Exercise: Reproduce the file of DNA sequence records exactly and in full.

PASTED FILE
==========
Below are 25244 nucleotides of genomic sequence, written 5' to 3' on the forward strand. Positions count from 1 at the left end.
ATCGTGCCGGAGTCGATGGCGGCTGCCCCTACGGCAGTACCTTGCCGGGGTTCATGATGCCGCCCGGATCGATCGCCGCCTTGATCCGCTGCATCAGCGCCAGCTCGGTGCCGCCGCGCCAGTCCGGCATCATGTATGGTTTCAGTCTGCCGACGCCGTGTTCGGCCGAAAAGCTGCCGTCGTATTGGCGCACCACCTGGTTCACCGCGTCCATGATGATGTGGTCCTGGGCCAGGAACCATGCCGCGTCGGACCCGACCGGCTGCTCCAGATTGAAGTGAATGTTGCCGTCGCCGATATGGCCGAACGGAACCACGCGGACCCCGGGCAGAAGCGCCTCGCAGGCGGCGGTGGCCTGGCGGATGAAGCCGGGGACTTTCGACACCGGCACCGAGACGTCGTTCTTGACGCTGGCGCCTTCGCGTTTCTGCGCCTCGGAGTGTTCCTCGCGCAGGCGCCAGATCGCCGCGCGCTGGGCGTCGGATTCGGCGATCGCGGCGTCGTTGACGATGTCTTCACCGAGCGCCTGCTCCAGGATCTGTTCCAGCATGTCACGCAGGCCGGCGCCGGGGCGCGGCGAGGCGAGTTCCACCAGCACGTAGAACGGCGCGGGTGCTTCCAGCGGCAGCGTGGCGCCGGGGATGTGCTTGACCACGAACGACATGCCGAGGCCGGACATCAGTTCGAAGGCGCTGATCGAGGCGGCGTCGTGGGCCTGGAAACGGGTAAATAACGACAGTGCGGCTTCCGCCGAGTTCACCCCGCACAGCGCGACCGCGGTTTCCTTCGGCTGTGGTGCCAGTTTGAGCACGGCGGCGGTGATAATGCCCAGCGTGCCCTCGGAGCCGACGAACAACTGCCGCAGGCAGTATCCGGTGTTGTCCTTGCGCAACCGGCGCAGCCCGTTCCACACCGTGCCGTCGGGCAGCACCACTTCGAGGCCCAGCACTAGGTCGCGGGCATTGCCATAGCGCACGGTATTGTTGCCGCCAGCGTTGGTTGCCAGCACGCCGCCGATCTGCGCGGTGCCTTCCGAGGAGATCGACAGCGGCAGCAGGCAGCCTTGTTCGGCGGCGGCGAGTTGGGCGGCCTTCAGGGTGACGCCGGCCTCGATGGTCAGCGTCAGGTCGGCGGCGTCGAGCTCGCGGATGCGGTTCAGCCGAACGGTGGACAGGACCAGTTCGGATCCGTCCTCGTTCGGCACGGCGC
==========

Below are 25244 nucleotides of genomic sequence, written 5' to 3' on the forward strand. Positions count from 1 at the left end.
ATCGTGCCGGAGTCGATGGCGGCTGCCCCTACGGCAGTACCTTGCCGGGGTTCATGATGCCGCCCGGATCGATCGCCGCCTTGATCCGCTGCATCAGCGCCAGCTCGGTGCCGCCGCGCCAGTCCGGCATCATGTATGGTTTCAGTCTGCCGACGCCGTGTTCGGCCGAAAAGCTGCCGTCGTATTGGCGCACCACCTGGTTCACCGCGTCCATGATGATGTGGTCCTGGGCCAGGAACCATGCCGCGTCGGACCCGACCGGCTGCTCCAGATTGAAGTGAATGTTGCCGTCGCCGATATGGCCGAACGGAACCACGCGGACCCCGGGCAGAAGCGCCTCGCAGGCGGCGGTGGCCTGGCGGATGAAGCCGGGGACTTTCGACACCGGCACCGAGACGTCGTTCTTGACGCTGGCGCCTTCGCGTTTCTGCGCCTCGGAGTGTTCCTCGCGCAGGCGCCAGATCGCCGCGCGCTGGGCGTCGGATTCGGCGATCGCGGCGTCGTTGACGATGTCTTCACCGAGCGCCTGCTCCAGGATCTGTTCCAGCATGTCACGCAGGCCGGCGCCGGGGCGCGGCGAGGCGAGTTCCACCAGCACGTAGAACGGCGCGGGTGCTTCCAGCGGCAGCGTGGCGCCGGGGATGTGCTTGACCACGAACGACATGCCGAGGCCGGACATCAGTTCGAAGGCGCTGATCGAGGCGGCGTCGTGGGCCTGGAAACGGGTAAATAACGACAGTGCGGCTTCCGCCGAGTTCACCCCGCACAGCGCGACCGCGGTTTCCTTCGGCTGTGGTGCCAGTTTGAGCACGGCGGCGGTGATAATGCCCAGCGTGCCCTCGGAGCCGACGAACAACTGCCGCAGGCAGTATCCGGTGTTGTCCTTGCGCAACCGGCGCAGCCCGTTCCACACCGTGCCGTCGGGCAGCACCACTTCGAGGCCCAGCACTAGGTCGCGGGCATTGCCATAGCGCACGGTATTGTTGCCGCCAGCGTTGGTTGCCAGCACGCCGCCGATCTGCGCGGTGCCTTCCGAGGAGATCGACAGCGGCAGCAGGCAGCCTTGTTCGGCGGCGGCGAGTTGGGCGGCCTTCAGGGTGACGCCGGCCTCGATGGTCAGCGTCAGGTCGGCGGCGTCGAGCTCGCGGATGCGGTTCAGCCGAACGGTGGACAGGACCAGTTCGGATCCGTCCTCGTTCGGCACGGCGC